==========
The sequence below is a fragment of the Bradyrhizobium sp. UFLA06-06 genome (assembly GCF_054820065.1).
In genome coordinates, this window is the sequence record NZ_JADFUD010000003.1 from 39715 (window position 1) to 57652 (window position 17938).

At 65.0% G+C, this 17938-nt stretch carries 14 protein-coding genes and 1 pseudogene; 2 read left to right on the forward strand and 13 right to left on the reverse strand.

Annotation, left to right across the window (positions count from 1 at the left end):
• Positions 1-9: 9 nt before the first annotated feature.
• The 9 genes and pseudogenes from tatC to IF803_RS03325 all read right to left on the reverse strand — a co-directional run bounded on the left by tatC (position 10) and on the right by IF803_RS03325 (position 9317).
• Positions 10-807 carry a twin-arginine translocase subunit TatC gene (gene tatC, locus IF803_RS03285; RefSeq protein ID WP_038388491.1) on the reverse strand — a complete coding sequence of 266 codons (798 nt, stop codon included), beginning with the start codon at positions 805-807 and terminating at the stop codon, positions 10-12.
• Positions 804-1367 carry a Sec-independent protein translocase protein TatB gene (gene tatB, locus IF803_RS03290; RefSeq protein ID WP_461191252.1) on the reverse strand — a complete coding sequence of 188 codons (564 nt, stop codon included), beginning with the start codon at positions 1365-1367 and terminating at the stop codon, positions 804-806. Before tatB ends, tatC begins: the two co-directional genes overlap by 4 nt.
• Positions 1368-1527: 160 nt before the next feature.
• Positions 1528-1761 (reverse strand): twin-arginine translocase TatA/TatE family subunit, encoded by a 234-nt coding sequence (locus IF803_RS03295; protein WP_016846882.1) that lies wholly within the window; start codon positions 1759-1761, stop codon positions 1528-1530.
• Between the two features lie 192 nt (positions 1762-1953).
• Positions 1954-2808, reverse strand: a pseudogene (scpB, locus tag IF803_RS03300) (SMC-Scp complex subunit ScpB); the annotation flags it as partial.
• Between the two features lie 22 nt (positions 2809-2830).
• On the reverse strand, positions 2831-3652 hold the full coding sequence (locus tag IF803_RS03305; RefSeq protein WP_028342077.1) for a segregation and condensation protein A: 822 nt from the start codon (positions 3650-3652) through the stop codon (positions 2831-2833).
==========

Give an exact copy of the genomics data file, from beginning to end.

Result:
The sequence below is a fragment of the Bradyrhizobium sp. UFLA06-06 genome (assembly GCF_054820065.1).
In genome coordinates, this window is the sequence record NZ_JADFUD010000003.1 from 39715 (window position 1) to 57652 (window position 17938).

At 65.0% G+C, this 17938-nt stretch carries 14 protein-coding genes and 1 pseudogene; 2 read left to right on the forward strand and 13 right to left on the reverse strand.

Annotation, left to right across the window (positions count from 1 at the left end):
• Positions 1-9: 9 nt before the first annotated feature.
• The 9 genes and pseudogenes from tatC to IF803_RS03325 all read right to left on the reverse strand — a co-directional run bounded on the left by tatC (position 10) and on the right by IF803_RS03325 (position 9317).
• Positions 10-807 carry a twin-arginine translocase subunit TatC gene (gene tatC, locus IF803_RS03285; RefSeq protein ID WP_038388491.1) on the reverse strand — a complete coding sequence of 266 codons (798 nt, stop codon included), beginning with the start codon at positions 805-807 and terminating at the stop codon, positions 10-12.
• Positions 804-1367 carry a Sec-independent protein translocase protein TatB gene (gene tatB, locus IF803_RS03290; RefSeq protein ID WP_461191252.1) on the reverse strand — a complete coding sequence of 188 codons (564 nt, stop codon included), beginning with the start codon at positions 1365-1367 and terminating at the stop codon, positions 804-806. Before tatB ends, tatC begins: the two co-directional genes overlap by 4 nt.
• Positions 1368-1527: 160 nt before the next feature.
• Positions 1528-1761 (reverse strand): twin-arginine translocase TatA/TatE family subunit, encoded by a 234-nt coding sequence (locus IF803_RS03295; protein WP_016846882.1) that lies wholly within the window; start codon positions 1759-1761, stop codon positions 1528-1530.
• Between the two features lie 192 nt (positions 1762-1953).
• Positions 1954-2808, reverse strand: a pseudogene (scpB, locus tag IF803_RS03300) (SMC-Scp complex subunit ScpB); the annotation flags it as partial.
• Between the two features lie 22 nt (positions 2809-2830).
• On the reverse strand, positions 2831-3652 hold the full coding sequence (locus tag IF803_RS03305; RefSeq protein WP_028342077.1) for a segregation and condensation protein A: 822 nt from the start codon (positions 3650-3652) through the stop codon (positions 2831-2833).